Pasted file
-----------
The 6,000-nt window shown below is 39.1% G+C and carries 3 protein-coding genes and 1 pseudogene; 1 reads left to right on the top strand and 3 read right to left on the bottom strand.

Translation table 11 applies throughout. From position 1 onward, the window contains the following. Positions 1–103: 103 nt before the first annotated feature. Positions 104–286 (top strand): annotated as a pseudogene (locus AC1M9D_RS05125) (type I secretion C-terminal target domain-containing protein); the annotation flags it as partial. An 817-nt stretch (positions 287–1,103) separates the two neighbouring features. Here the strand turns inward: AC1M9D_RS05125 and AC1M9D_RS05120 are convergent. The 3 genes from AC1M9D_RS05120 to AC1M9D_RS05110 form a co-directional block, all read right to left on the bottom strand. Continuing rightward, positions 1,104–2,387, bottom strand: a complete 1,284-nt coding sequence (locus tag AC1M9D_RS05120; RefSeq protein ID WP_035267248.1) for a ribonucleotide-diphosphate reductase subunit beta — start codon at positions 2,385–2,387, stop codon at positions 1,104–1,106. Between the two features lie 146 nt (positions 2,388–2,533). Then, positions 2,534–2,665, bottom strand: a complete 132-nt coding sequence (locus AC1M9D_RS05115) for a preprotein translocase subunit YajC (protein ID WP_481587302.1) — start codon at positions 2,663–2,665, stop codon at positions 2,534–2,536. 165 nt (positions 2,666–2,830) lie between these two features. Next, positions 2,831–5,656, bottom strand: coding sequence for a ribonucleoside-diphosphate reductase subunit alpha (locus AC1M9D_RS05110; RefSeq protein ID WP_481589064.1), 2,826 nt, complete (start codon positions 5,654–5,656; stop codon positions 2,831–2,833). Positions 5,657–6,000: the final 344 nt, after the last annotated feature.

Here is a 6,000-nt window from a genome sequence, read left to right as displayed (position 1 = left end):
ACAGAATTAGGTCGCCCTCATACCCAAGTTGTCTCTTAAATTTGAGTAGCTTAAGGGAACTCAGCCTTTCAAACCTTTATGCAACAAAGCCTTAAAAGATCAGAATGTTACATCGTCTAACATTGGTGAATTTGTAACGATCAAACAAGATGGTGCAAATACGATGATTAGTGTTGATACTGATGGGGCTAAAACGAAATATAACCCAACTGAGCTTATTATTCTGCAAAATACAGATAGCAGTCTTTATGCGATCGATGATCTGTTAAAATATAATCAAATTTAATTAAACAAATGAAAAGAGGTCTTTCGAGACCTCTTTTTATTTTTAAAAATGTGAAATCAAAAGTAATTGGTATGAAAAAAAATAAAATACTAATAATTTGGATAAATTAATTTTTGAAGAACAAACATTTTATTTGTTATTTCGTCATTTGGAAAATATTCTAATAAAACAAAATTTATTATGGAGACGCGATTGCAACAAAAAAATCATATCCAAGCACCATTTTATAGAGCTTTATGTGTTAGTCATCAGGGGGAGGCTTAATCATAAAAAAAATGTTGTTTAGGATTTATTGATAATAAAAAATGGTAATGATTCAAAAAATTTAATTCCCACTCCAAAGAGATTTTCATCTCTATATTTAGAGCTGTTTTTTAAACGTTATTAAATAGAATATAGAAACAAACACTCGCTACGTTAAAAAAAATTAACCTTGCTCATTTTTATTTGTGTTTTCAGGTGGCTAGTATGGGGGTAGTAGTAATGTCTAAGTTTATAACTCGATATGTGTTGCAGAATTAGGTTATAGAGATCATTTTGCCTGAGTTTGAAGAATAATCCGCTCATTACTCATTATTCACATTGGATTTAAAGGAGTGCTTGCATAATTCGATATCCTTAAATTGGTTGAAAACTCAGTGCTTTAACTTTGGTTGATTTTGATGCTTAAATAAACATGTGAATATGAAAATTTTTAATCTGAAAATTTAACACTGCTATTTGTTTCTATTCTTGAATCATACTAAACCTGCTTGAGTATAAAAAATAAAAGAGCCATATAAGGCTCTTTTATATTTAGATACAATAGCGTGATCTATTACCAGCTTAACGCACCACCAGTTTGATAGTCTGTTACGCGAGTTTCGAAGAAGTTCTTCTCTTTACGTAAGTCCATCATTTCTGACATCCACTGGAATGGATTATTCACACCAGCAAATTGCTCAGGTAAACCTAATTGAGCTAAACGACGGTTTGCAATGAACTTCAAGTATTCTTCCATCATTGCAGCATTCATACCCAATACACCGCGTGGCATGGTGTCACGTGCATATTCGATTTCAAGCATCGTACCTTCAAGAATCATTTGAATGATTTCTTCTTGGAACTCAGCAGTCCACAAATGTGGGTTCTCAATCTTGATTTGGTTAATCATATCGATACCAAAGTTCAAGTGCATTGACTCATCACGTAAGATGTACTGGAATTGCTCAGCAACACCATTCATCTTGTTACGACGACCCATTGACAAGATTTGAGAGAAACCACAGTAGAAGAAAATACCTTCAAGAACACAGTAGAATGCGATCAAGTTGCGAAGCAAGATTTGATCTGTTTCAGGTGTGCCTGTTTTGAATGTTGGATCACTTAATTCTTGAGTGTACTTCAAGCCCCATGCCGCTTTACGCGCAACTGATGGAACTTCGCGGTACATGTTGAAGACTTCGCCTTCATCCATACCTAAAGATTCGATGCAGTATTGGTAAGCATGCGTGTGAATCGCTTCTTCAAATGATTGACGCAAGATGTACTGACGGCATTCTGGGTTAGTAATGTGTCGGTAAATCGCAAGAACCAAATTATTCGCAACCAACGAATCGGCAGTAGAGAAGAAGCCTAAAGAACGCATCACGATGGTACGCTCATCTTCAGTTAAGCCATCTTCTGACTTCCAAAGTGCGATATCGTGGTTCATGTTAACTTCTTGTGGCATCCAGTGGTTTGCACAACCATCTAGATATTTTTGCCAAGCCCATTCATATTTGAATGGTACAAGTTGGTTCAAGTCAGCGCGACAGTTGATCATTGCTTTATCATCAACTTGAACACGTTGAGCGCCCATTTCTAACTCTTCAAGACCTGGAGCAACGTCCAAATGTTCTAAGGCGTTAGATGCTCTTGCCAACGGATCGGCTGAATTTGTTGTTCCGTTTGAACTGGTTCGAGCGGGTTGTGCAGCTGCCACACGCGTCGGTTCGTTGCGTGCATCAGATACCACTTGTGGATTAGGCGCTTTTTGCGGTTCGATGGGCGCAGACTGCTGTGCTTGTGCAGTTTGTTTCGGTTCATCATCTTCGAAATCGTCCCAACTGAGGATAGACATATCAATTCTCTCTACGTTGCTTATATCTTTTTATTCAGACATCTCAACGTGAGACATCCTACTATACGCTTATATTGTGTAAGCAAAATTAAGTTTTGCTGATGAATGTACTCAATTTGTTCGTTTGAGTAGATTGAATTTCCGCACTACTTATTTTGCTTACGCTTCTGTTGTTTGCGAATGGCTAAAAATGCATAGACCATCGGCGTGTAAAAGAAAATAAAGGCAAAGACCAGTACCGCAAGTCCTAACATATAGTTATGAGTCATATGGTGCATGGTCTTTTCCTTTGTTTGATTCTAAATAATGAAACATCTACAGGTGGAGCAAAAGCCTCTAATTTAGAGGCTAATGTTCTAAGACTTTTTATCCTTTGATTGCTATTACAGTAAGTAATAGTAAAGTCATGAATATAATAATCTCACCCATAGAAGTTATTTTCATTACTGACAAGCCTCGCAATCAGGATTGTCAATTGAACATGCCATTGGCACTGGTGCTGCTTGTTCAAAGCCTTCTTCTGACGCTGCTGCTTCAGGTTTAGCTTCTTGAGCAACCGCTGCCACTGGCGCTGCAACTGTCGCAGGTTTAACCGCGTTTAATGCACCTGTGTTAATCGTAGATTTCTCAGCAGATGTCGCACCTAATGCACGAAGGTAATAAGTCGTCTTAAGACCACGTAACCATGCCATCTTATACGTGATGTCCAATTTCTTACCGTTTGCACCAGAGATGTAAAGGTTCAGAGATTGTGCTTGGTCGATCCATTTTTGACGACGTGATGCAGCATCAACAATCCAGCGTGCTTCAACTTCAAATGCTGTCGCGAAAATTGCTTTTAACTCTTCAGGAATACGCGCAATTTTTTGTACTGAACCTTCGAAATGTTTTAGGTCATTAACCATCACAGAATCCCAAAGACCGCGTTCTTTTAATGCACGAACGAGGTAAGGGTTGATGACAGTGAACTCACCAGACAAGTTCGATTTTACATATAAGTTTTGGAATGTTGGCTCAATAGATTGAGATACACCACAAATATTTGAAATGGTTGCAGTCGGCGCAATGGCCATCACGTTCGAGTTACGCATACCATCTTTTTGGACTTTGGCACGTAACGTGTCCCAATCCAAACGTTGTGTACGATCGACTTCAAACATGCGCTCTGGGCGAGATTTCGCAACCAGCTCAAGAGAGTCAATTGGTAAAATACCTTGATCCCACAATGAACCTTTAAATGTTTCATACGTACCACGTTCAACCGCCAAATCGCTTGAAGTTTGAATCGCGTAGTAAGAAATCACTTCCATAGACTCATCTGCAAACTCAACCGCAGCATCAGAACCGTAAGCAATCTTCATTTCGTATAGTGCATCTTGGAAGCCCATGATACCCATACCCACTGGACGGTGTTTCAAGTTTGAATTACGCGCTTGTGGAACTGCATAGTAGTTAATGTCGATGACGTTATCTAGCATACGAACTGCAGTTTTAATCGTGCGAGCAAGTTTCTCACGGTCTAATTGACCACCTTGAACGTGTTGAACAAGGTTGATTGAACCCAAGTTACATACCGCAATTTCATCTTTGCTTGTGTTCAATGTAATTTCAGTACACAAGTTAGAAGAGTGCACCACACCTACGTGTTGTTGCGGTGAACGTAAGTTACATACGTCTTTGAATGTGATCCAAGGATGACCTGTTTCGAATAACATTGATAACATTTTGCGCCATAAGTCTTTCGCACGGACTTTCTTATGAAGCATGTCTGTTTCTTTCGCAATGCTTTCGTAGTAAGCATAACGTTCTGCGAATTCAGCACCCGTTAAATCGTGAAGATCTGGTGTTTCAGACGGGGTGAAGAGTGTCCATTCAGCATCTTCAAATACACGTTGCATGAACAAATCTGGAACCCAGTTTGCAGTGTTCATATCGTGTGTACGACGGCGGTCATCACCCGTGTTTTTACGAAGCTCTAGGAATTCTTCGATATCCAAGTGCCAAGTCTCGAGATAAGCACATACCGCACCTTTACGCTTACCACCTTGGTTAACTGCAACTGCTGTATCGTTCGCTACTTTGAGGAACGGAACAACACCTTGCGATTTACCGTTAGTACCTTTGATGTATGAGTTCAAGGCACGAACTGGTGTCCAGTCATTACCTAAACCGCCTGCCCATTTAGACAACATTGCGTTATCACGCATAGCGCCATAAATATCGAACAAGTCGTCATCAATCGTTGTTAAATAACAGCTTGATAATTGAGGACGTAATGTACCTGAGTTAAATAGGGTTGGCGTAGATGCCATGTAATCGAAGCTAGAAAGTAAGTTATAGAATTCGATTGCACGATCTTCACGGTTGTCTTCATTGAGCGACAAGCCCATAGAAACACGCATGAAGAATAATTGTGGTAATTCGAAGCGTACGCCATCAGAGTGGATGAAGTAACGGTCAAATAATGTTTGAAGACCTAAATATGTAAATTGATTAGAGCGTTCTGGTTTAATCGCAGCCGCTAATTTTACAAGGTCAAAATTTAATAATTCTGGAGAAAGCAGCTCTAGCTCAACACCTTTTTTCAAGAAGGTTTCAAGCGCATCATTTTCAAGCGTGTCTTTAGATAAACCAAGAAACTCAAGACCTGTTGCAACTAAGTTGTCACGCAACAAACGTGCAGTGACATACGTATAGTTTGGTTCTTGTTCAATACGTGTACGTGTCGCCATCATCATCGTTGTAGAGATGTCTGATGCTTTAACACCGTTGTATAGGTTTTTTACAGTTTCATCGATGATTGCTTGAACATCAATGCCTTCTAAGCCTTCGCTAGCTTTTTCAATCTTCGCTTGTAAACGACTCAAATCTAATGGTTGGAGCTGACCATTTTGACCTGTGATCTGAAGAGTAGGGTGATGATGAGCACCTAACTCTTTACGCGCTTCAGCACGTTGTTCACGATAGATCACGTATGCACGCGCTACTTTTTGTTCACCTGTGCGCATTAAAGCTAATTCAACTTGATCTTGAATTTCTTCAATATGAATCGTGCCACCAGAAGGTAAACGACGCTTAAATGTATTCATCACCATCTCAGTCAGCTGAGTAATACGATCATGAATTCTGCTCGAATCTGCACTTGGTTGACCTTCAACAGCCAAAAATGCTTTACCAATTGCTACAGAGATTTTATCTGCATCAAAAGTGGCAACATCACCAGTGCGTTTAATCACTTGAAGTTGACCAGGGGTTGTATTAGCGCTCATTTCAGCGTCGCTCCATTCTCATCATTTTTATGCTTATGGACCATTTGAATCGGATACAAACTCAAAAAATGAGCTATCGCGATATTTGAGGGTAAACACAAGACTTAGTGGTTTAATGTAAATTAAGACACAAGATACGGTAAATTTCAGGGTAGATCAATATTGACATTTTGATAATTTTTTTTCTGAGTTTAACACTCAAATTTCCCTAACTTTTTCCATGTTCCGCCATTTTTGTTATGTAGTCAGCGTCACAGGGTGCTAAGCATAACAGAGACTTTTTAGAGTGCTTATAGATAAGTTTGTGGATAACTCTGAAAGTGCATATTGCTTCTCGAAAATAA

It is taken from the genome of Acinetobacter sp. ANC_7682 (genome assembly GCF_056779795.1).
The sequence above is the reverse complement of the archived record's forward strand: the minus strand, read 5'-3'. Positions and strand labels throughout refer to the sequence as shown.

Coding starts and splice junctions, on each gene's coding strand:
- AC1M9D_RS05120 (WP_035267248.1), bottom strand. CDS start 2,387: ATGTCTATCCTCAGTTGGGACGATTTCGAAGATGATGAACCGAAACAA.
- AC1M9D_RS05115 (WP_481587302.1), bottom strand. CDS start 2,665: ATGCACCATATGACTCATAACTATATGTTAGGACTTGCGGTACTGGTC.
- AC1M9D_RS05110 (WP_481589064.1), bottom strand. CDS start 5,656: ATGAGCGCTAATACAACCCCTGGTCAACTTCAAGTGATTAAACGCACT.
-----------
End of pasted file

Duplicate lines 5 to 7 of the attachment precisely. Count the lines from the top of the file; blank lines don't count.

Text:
It is taken from the genome of Acinetobacter sp. ANC_7682 (genome assembly GCF_056779795.1).
The sequence above is the reverse complement of the archived record's forward strand: the minus strand, read 5'-3'. Positions and strand labels throughout refer to the sequence as shown.

Coding starts and splice junctions, on each gene's coding strand: